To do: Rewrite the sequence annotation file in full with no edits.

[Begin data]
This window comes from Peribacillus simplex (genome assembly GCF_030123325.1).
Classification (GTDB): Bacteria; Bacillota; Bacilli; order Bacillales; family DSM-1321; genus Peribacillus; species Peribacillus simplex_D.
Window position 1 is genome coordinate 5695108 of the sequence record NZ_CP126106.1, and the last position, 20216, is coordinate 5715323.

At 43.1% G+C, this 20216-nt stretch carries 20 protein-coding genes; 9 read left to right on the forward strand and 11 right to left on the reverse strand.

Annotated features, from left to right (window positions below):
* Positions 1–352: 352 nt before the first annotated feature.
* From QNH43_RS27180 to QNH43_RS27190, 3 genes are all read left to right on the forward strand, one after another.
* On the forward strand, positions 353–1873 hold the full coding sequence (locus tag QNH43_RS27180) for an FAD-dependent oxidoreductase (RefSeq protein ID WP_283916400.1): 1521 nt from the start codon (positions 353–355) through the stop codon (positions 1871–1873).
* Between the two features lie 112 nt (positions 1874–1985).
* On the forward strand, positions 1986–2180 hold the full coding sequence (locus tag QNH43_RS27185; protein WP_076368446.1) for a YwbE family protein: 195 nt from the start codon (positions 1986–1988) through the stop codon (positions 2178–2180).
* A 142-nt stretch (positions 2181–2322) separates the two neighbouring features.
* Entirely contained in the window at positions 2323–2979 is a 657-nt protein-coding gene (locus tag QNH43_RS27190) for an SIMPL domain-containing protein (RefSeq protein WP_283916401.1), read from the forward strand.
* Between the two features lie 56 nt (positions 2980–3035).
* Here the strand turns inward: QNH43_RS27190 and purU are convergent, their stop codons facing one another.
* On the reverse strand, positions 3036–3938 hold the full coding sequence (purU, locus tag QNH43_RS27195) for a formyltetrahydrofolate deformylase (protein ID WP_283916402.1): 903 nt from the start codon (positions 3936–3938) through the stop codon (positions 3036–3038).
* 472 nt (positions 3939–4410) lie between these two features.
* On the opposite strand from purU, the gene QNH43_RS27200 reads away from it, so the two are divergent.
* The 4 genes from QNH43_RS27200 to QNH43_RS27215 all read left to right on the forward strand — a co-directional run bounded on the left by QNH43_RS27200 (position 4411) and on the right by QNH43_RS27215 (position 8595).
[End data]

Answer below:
This window comes from Peribacillus simplex (genome assembly GCF_030123325.1).
Classification (GTDB): Bacteria; Bacillota; Bacilli; order Bacillales; family DSM-1321; genus Peribacillus; species Peribacillus simplex_D.
Window position 1 is genome coordinate 5695108 of the sequence record NZ_CP126106.1, and the last position, 20216, is coordinate 5715323.

At 43.1% G+C, this 20216-nt stretch carries 20 protein-coding genes; 9 read left to right on the forward strand and 11 right to left on the reverse strand.

Annotated features, from left to right (window positions below):
* Positions 1–352: 352 nt before the first annotated feature.
* From QNH43_RS27180 to QNH43_RS27190, 3 genes are all read left to right on the forward strand, one after another.
* On the forward strand, positions 353–1873 hold the full coding sequence (locus tag QNH43_RS27180) for an FAD-dependent oxidoreductase (RefSeq protein ID WP_283916400.1): 1521 nt from the start codon (positions 353–355) through the stop codon (positions 1871–1873).
* Between the two features lie 112 nt (positions 1874–1985).
* On the forward strand, positions 1986–2180 hold the full coding sequence (locus tag QNH43_RS27185; protein WP_076368446.1) for a YwbE family protein: 195 nt from the start codon (positions 1986–1988) through the stop codon (positions 2178–2180).
* A 142-nt stretch (positions 2181–2322) separates the two neighbouring features.
* Entirely contained in the window at positions 2323–2979 is a 657-nt protein-coding gene (locus tag QNH43_RS27190) for an SIMPL domain-containing protein (RefSeq protein WP_283916401.1), read from the forward strand.
* Between the two features lie 56 nt (positions 2980–3035).
* Here the strand turns inward: QNH43_RS27190 and purU are convergent, their stop codons facing one another.
* On the reverse strand, positions 3036–3938 hold the full coding sequence (purU, locus tag QNH43_RS27195) for a formyltetrahydrofolate deformylase (protein ID WP_283916402.1): 903 nt from the start codon (positions 3936–3938) through the stop codon (positions 3036–3038).
* 472 nt (positions 3939–4410) lie between these two features.
* On the opposite strand from purU, the gene QNH43_RS27200 reads away from it, so the two are divergent.
* The 4 genes from QNH43_RS27200 to QNH43_RS27215 all read left to right on the forward strand — a co-directional run bounded on the left by QNH43_RS27200 (position 4411) and on the right by QNH43_RS27215 (position 8595).